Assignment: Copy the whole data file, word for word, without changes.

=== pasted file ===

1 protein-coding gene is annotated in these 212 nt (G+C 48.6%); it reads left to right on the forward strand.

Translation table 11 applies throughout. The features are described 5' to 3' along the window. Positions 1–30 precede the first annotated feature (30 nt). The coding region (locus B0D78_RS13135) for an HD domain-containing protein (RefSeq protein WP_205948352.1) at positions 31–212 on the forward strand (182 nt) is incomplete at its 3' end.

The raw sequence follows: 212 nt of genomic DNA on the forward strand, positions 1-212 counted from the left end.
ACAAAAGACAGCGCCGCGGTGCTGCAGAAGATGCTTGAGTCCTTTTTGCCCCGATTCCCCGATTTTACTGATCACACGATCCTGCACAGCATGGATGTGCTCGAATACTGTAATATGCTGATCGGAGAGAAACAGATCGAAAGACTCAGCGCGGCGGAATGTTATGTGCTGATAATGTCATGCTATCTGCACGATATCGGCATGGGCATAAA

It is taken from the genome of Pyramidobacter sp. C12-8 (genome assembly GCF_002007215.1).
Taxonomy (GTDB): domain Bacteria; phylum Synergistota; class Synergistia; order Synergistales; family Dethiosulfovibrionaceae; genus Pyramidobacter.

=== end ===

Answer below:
1 protein-coding gene is annotated in these 212 nt (G+C 48.6%); it reads left to right on the forward strand.

Translation table 11 applies throughout. The features are described 5' to 3' along the window. Positions 1–30 precede the first annotated feature (30 nt). The coding region (locus B0D78_RS13135) for an HD domain-containing protein (RefSeq protein WP_205948352.1) at positions 31–212 on the forward strand (182 nt) is incomplete at its 3' end.

The raw sequence follows: 212 nt of genomic DNA on the forward strand, positions 1-212 counted from the left end.
ACAAAAGACAGCGCCGCGGTGCTGCAGAAGATGCTTGAGTCCTTTTTGCCCCGATTCCCCGATTTTACTGATCACACGATCCTGCACAGCATGGATGTGCTCGAATACTGTAATATGCTGATCGGAGAGAAACAGATCGAAAGACTCAGCGCGGCGGAATGTTATGTGCTGATAATGTCATGCTATCTGCACGATATCGGCATGGGCATAAA

It is taken from the genome of Pyramidobacter sp. C12-8 (genome assembly GCF_002007215.1).
Taxonomy (GTDB): domain Bacteria; phylum Synergistota; class Synergistia; order Synergistales; family Dethiosulfovibrionaceae; genus Pyramidobacter.